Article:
Automatisms and Intelligence

Automatisms and Intelligence

Christian Rabhansl

In my first article, “Are you on automatic pilot?”, I wrote some versatile thoughts about automatisms.

Biologically seen, an automatism is one part of your behavior, like the underlying motor patterns you perform each day, each second, to achieve a certain goal. These automatisms behind your action are working underneath your conscious level, without the influence of volition. Take e.g. riding a bicycle. When you start to do this, it turns out that it is quite hard, i.e. you need all of your attention to learn how to do this. You learn how to balance your body, how to strike the pedal and keep the balance to move forward and how to change direction and not loosing balance.  At one point these balancing acts became second nature and now you are able to ride a bicycle and simultaneously have a conversation, or ride your bicycle with just one hand and at the same time turn around to look over your shoulders.  It took quite a while to learn this and so it also took some years to learn all the other things you perform each day.  This is a good thing, so you do not need to focus on these things anymore and can focus on work, or preparing food focusing on a three-course- dish, or just doing daily things like doing the laundry, cleaning the dishes etc.  All the activities I just named have also gone through a shorter or longer period of acquisition.  Most of human activities are learned activities. First you acquire and then your perform. That is the natural order.  Does this also apply to the fish?

 

Would you like to be a fish? The fish is born with a genetic program. It does not have to think and learn how something works, since it already does it, floating right where it needs to go, laying the eggs where it seems to belong to. It is perfectly adapted to his environment. But do not take the fish out of the water, because that would not be good. We humans, on the other hand, have a little more difficulty, and that’s not all that bad. We are forced to learn. Learning as a permanent change in the behavior of an organism based on experience. This definitely fits the definition of a psychologist. We manipulate certain variables from time to time and gradually something changes in our lives. That makes life very exciting.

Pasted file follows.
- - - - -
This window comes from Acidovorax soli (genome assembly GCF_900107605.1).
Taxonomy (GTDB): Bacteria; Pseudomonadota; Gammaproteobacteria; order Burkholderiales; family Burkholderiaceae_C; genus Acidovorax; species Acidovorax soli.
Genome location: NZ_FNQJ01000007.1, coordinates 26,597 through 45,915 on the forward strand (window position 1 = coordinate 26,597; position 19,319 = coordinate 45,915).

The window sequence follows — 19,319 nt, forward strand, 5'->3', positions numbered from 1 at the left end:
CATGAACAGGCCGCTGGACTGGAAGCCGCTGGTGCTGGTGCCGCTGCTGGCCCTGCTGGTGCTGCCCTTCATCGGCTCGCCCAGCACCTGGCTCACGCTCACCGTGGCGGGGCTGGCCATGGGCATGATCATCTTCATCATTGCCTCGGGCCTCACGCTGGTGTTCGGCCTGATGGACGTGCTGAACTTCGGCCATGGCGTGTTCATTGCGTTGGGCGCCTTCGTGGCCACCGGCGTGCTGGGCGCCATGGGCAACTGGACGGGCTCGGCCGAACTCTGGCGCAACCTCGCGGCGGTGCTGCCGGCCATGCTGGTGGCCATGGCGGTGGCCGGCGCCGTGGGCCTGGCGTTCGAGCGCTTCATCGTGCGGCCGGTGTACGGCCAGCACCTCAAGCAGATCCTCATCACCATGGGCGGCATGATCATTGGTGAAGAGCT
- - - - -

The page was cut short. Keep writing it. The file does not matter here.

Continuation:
Progress or improvement, and happiness as an outcome, comes about through a constant and gradual change of variables. This process I call learning.

 

I remember a test with 96 students. The students should go jogging each day before dinner. After about two months, it felt quite normal, it became an automatism, it became a habit. In this process, the students conditioned themselves, they learned. Do something specific for two months every day! Be careful, because it could become a habit. What is a habit? A habit is a pattern of behavior that automatically follows as an answer in a specific situation. Therefore, the strength of a habit increases as it consistently follows in a consistent context. Before you perform a habit perfectly and uncosciously it requires that go through some points. First you choose to learn something, then put it into action and thirdly, repeat it as often as you need to become professional in this activity you choose. Through unnumerous repetitions you create an automatism. Going through these four points seems that we are quite intelligent adaptable living beings. Here I would like to integrate a dialogue between Humberto R. Maturana and Bernhard Pörksen. In this dialogue, I found a very interesting definition or point of view on intelligence:

 

Maturana: Intelligence manifests itself in the ability to vary one’s behavior in a changing world. Whenever one classifies a living being as intelligent, one actually means that it transforms its behavior adequately. Since we are living beings with a complex language, we need and also possess such a gigantic plasticity of our behavior that we can justifiably say: The very fact that we exist in an coordinated field of behavioral coordination makes us all equally intelligent creatures. Of course, there are different experiences and preferences, interests and skills, that’s true. But I assert that every human being, if he wills, can learn what others could learn.

 

Poerksen: That sounds like everyone can turn into an Albert Einstein – an icon of towering intelligence.

 

Maturana: Not everyone turns into an Albert Einstein, but anyone can, if he wishes so, learn what Albert Einstein learned. Of course, he will not go the same way as Albert Einstein, he will not invent the same terms and theories, because this would require similar circumstances in life and identical experiences. A person who has chosen a way of life and a career path, limits himself in his other abilities. If I want to start a career as a bodybuilder, then I focus on special requirements – and others do not even emerge. But that does not mean that this bodybuilder who has decided for a certain existence lacks a fundamentally given intelligence.

 

Sit back and relax for a few minutes, think about what new things you do daily. Which variables are you working on? What do you think? I wrote these lines about 2012 in the USA. At that time I could only use my left hand. Out of necessity, I learned to write with left. It was laborious and awkward at the beginning, but if you give time to the whole, then ease and momentum can arise.

 

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